Author Ramy Tadros Seeks Writing Revolution

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Ramy Tadros, author of "Create, Narrate, Punctuate: How to Fashion Exquisitely Styled Sentences", announces his mission to spark a language revolution and enhance our writing culture.

Create, Narrate, Punctuate: How to Fashion Exquisitely Styled Sentences

Create, Narrate, Punctuate: How to Fashion Exquisitely Styled Sentences

Only then can we free our sentential potential, fashioning either simple sentences or sumptuously seductive creations.

Ramy Tadros, author of "Create, Narrate, Punctuate: How to Fashion Exquisitely Styled Sentences", announces his mission to spark a language revolution and enhance our writing culture.

Shaking his head from side to side, he voices an objection: "No, don't blame it on technology. That's like saying the car ran over the pigeon, killing it, when it is the driver who is at fault. Our linguistic decline has more to do with our contemporary educational culture – our school system, its curriculum, and the people's attitude towards learning – rather than computers and smartphones." He then grabs his espresso and downs the rich syrupy elixir in one shot.

The café is buzzing with activity. Lunchtime in Sydney's central business district resembles a busy beehive, with countless office drones darting around the place. Although many workers have come for a quick meal, a pensive middle-aged man has nestled in a cloistered corner table, to sip coffee while tapping away at his laptop.

His name is Ramy Tadros – writer, editor, adult teacher, and author of "Create, Narrate, Punctuate: How to Fashion Exquisitely Styled Sentences". And he has already announced his mission: to spark a language revolution and enhance our writing culture.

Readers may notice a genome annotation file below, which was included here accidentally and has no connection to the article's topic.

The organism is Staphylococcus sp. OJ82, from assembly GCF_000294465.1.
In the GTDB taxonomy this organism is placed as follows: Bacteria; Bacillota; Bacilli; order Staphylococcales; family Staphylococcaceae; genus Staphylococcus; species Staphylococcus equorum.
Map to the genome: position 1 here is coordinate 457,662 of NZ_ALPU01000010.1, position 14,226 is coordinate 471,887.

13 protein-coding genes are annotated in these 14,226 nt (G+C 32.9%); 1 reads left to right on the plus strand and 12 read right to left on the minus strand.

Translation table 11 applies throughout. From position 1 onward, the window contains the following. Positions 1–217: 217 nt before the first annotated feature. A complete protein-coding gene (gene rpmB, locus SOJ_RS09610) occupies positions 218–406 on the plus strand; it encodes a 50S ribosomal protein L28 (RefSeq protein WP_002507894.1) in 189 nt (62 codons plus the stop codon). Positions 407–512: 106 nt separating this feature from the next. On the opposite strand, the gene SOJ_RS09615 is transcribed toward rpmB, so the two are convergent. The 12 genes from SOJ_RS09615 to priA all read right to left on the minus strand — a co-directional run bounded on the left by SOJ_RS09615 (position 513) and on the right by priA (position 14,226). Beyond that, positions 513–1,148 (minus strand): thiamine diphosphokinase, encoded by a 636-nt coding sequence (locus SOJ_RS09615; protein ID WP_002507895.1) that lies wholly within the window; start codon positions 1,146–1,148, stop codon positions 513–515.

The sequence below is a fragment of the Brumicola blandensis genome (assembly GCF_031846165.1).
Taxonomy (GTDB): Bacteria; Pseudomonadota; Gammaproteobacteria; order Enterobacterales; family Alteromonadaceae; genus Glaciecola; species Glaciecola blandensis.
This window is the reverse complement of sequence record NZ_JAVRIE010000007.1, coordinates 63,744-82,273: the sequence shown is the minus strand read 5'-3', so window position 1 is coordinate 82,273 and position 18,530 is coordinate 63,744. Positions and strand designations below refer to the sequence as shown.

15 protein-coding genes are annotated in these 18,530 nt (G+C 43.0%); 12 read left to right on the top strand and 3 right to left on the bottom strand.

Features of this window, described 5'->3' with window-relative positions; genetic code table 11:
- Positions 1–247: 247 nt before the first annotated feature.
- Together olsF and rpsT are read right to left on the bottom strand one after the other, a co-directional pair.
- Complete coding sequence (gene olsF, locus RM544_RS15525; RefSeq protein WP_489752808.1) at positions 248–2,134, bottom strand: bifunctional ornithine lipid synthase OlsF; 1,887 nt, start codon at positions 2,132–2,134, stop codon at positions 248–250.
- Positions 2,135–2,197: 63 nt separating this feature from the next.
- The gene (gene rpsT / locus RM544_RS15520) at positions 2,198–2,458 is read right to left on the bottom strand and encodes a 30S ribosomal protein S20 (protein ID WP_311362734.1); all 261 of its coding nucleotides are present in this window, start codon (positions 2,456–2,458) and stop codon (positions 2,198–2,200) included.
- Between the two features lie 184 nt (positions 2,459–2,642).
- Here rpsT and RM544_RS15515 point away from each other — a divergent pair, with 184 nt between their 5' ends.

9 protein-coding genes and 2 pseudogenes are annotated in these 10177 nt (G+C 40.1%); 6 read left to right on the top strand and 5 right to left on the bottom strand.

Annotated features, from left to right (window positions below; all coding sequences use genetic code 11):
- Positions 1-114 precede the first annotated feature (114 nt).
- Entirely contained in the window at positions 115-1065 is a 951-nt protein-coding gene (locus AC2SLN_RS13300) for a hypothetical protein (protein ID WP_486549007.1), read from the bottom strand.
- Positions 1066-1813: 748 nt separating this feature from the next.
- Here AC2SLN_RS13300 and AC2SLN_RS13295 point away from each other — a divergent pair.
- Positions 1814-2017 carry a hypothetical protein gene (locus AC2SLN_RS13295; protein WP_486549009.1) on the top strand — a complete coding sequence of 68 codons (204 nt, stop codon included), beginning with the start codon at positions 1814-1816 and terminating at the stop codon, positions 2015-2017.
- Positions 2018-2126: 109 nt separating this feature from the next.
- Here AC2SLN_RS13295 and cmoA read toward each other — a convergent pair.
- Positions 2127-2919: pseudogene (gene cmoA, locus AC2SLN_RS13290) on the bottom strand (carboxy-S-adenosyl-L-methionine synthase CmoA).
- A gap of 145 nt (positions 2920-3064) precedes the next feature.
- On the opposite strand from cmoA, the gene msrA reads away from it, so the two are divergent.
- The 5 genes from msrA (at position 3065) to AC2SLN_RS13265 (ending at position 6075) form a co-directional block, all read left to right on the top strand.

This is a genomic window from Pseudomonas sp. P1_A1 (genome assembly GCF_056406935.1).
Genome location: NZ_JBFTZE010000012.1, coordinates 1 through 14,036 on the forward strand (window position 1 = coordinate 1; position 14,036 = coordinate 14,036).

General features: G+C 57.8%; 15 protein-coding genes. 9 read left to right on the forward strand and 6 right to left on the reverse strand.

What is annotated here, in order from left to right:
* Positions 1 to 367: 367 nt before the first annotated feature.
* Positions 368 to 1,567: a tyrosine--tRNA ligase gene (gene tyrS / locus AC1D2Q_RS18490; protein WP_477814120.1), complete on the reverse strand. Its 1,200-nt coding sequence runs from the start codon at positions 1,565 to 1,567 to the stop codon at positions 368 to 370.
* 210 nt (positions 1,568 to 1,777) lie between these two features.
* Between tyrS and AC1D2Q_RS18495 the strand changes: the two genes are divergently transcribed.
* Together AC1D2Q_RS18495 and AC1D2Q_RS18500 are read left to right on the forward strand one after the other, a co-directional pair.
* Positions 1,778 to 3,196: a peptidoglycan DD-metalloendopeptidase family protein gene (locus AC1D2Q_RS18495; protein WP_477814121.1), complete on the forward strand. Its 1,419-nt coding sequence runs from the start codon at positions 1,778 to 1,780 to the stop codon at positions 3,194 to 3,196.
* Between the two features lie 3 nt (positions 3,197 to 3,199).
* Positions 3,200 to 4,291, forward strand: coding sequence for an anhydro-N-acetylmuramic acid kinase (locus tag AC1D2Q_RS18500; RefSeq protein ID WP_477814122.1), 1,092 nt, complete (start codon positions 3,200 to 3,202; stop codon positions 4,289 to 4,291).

"Our language troubles started to emerge in the 1970s," he says, sliding his laptop aside to focus on the interview, "when grammar and punctuation became evil words associated with rules, authoritarianism, and explicit teaching methods. During this decade, education experts instead recommended implicit teaching methods, emphasizing freedom, creativity, and child-centered learning. This friendlier progressive approach might have had a few advantages. But because it was often taken to its radical extreme, by eliminating all explicit teacher-directed instruction, it led to our present predicament: a generation unable to craft correct sentences and complex constructions. Yet where's the creativity in this? Where's the freedom in being linguistically impoverished and incapable of fully expressing oneself?"

Tadros pauses before answering his own questions: "To the contrary, this is true slavery and cerebral sterility, not progress. To build a house, we need a concrete foundation, we need the right tools, and we need to follow the physical rules set by our universe. Likewise, to construct a sentence, we need a solid foundation, we need the right tools, and we need to follow the grammatical rules set by our universe. So we must accept some guidelines and learn how to wield a basic language kit, since this forges the foundation for all writing. Only then can we free our sentential potential, fashioning either simple sentences or sumptuously seductive creations."

Indicating his laptop, Tadros then clicks on an article from "The Australian" (29 November 2014): "Writing's on the wall: kids failing basic literacy". In it Justine Ferrari writes that results from the Australian national literacy tests show that, by year nine, only twenty-five percent of pupils are "using mostly correct punctuation", only twenty percent are "using effective and accurate paragraphs", and only thirteen percent are "using correct and varied sentences". Yet these disturbing figures mask the true extent of decay because "syntax and tense [are] not even included in the marking criteria".

Ludwig Wittgenstein (1889–1951), one of the most influential twentieth-century philosophers, wrote, "The limits of my language mean the limits of my world." And expressing a similar sentiment, though more than two millennia before Wittgenstein was even born, the Greek dramatist Aristophanes (c. 450–385 BC) said, "High thoughts must have high language."

As he highlights these quotations, Tadros says, "I want to help people expand the limits of their world and have high thoughts. And language – especially, the written word – allows people to achieve both goals. That's why I wrote 'Create, Narrate, Punctuate: How to Fashion Exquisitely Styled Sentences' – to spark a real revolution, a writing revolution for every person who reads the book."

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